Local Ephs discuss experiences

Bellamy Richardson

Williamstown native Niku Darafshi ’21 works at Lickety Split, a job she has held since before college. (Photo courtesy of Niku Darafshi)

Williamstown native Niku Darafshi ’21 does whatever she can to avoid going home or seeing her family during the school year. “Once, I left my favorite jeans at my house and refused to go get them or have them dropped off,” she said. “If they have some of my favorite food as leftovers, though, that I can’t say no to.”

There are currently between 35 to 40 students at the College who hail from the Berkshires. In the class of 2019, there were five students from Williamstown and three from Pittsfield.

Many of these students have lived in the area their whole life, and for some, the College was just another part of their community growing up. A few from Williamstown, including Leah Majumder ’22 and Mae Burris-Wells ’22, attended the Mount Greylock Regional School just four miles down the road for some or all of middle and high school. Jacob Lezberg ’20, from Pittsfield, said he came to Hopkins Observatory on a field trip in elementary school before he even had a concept of what the College was. 

Ironically, some students from the area at first decided they wouldn’t attend the College, but they changed their minds during the search process. “I really swore I wouldn’t go here,” Majumder said. “My older brothers said the same, and then they ended up getting out, but then, when it was my turn, it was really hard not to subconsciously compare everywhere else to Williams.” 

“I actually grew up saying I wouldn’t come to Williams,” Darafshi said. “I was very excited to get far away from my parents. I ended up [at the] last minute throwing Williams onto my college list since everyone else was applying.” 

Some students didn’t have a sense for how the College compared to other schools growing up. “Before looking at schools for college I really had no idea how special Williams was in terms of academic rigor and prestige,” Ilana Albert ’21, from Pittsfield, said. “I basically only thought of Williams as a place where I attended a soccer camp every summer.”

During the application process, the College began to stand out as a strong contender. “I wasn’t originally going to apply to Williams at all but when I went away [to boarding school] I kind of missed it and I realized it would be a good option for me,” Burris-Wells said. “I applied to a bunch of different places but I ended up feeling like this would be the best place for me out of my options.” 

The timing of Previews and the College’s size also played a part in making it stand out. “Of course Williams Previews was the last [admitted students’ day] to occur and the one I enjoyed the most,” Darafshi said. “I felt the most comfortable and accepted with the students here and realized I would get the most attention and resources given to me if I came here over the larger schools on my list.”

Growing up in the area definitely does not define the college experience, according to Albert. “I don’t see my college experience as drastically different just because I am from the Berkshires,” she said. “I think the main differences are that my parents can come to every single game in [the soccer] season and bring my dog… Other than that, I see my college experience as being dictated by the community rather than the location.”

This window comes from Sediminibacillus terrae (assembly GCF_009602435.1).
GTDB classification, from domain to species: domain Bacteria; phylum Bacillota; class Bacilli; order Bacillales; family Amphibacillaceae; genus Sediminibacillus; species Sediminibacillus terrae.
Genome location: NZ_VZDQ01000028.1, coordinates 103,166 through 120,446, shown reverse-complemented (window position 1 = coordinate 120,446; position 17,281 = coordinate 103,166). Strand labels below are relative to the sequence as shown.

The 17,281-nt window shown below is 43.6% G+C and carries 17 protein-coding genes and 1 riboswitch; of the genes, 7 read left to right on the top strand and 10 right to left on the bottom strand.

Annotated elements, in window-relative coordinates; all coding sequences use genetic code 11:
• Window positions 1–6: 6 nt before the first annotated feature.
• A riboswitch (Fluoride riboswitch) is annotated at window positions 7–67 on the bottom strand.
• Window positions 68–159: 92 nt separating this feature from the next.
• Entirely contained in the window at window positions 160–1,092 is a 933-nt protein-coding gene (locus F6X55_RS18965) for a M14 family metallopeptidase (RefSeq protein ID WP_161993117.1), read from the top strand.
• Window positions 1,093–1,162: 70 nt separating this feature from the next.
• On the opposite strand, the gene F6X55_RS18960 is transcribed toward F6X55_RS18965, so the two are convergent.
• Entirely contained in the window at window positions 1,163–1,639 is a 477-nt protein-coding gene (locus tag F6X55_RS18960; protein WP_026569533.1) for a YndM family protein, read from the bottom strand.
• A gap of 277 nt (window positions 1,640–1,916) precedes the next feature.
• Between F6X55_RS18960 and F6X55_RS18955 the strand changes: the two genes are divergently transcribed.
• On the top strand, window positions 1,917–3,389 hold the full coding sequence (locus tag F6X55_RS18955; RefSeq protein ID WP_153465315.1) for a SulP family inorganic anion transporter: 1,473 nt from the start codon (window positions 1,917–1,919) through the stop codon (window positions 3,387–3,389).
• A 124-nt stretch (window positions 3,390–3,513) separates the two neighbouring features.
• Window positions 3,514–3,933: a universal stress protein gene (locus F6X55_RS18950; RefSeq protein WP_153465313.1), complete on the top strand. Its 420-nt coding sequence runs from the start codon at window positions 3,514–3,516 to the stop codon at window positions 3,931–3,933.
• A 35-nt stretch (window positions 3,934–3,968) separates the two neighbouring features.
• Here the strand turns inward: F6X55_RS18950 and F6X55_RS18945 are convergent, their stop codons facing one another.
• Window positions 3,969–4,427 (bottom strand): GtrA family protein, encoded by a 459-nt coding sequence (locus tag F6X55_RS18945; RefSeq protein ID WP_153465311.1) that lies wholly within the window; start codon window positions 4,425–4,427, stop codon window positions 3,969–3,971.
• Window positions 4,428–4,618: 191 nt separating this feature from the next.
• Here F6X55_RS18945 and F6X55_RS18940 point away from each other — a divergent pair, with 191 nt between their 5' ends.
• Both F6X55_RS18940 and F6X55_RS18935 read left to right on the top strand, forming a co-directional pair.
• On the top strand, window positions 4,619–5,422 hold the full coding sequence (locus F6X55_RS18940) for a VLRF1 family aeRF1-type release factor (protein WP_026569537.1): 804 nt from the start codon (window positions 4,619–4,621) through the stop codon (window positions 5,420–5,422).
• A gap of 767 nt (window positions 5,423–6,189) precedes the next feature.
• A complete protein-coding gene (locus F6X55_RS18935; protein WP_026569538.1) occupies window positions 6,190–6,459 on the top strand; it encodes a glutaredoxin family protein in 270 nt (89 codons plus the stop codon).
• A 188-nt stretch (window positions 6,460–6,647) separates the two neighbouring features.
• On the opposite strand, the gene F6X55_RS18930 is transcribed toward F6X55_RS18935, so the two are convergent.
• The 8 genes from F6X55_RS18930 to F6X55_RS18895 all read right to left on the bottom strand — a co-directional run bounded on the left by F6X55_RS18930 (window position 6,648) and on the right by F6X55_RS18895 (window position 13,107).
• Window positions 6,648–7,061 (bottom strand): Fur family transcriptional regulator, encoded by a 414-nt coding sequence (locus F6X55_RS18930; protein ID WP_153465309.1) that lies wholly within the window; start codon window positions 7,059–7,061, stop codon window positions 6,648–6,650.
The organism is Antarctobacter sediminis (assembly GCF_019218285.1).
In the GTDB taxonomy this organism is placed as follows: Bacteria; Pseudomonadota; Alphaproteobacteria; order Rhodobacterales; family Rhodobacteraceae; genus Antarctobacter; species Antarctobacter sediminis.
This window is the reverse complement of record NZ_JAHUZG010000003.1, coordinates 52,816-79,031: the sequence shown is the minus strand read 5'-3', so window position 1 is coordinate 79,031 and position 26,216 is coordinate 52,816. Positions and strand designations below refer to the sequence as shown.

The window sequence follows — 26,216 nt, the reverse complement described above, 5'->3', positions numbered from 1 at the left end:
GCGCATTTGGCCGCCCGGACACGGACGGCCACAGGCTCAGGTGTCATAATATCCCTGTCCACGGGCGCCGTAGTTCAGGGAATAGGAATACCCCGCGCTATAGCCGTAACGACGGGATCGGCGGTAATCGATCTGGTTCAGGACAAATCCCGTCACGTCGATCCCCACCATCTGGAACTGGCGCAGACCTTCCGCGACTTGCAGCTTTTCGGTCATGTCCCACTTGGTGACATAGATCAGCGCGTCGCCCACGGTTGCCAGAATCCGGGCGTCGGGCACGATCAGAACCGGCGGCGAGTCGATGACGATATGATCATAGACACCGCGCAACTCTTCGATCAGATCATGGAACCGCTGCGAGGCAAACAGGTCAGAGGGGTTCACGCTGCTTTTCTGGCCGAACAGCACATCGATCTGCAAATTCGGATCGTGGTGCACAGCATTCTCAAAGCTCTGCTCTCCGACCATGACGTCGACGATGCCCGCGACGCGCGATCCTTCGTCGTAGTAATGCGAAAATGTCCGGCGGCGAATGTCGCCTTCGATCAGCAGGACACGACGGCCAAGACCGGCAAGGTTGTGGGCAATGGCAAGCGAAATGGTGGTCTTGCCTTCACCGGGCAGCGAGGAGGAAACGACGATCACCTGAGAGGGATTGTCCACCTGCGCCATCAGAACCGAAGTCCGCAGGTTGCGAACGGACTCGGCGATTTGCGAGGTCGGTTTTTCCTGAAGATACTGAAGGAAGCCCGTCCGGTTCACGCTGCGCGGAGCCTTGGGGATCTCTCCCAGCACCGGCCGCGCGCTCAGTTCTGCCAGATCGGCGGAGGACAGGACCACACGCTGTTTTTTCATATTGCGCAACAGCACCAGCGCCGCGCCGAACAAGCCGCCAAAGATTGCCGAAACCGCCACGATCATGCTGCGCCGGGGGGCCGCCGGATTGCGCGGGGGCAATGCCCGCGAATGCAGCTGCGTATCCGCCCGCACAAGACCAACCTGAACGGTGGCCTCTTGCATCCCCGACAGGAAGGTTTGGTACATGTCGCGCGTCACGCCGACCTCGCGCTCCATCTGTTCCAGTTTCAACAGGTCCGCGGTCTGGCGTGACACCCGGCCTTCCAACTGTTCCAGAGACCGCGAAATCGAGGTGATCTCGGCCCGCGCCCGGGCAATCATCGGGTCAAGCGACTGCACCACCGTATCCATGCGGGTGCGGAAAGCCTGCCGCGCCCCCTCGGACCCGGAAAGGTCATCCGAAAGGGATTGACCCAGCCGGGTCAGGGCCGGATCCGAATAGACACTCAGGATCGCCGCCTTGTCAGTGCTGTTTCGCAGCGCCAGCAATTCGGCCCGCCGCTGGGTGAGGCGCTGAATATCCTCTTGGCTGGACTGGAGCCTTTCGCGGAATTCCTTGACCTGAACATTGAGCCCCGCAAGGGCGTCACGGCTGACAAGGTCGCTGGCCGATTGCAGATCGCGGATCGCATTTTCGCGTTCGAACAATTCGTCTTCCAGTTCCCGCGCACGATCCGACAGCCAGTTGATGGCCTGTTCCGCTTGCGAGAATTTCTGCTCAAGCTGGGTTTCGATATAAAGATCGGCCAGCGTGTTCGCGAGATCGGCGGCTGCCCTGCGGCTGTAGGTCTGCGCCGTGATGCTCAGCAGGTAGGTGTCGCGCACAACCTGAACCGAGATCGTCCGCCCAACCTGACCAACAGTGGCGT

For others, it is sometimes difficult to separate home life from school life. “I feel like I have to be on my best behavior at all times since this town is so small and everyone knows everyone,” Darafshi said. “Anywhere I go, I will recognize someone, and word will spread back to my parents.”

But these students’ relationships to the area are certainly changing as they spend time at the College. “Once I’m ‘at college,’ I see the town totally differently,” Majumder said. “I think it has a lot to do with who I’m with. Like, it feels totally different to be on Spring Street with college friends than it did when I was in high school.”

Students from the area, or “townies,” as Majumder’s friends sometimes call her, gain new perspectives on the area as they become adults here. Burris-Wells agreed, saying “my relationship is more … adult with [the area]. I don’t go shopping with my parents anymore. I do stuff on my own.”

If anything, growing up in the Berkshires and then becoming a student at the College has only strengthened these students’ connections to the area. “Since becoming a student here, I have gained a new appreciation for just how beautiful the Berkshires are,” Albert said. “I think seeing some people experience fall and winter for the first time really lit another fire in me about how lucky I am to be surrounded by such a beautiful environment.”

As a student at the College, Darafshi has gained many new perspectives on the area. “I think I have become a lot more aware of the issues happening in the community,” she explained. “I have also realized how great an influence Williams has on this community, not just as an educational resource but as a political driver and a source of economic development in the town. I still love Williamstown, but I am so glad to now be part of this diverse community which looks more like me and has a lot of influence to effect change for the better on this community.”

While it may not feel entirely different from growing up in the area, going to the College still gives these students an education and new friendships just like anyone else. “I wonder a lot about if I’m missing out by not moving to a new place,” Majumder said. “At the end of the day, though, the college experience is still very much the college experience.”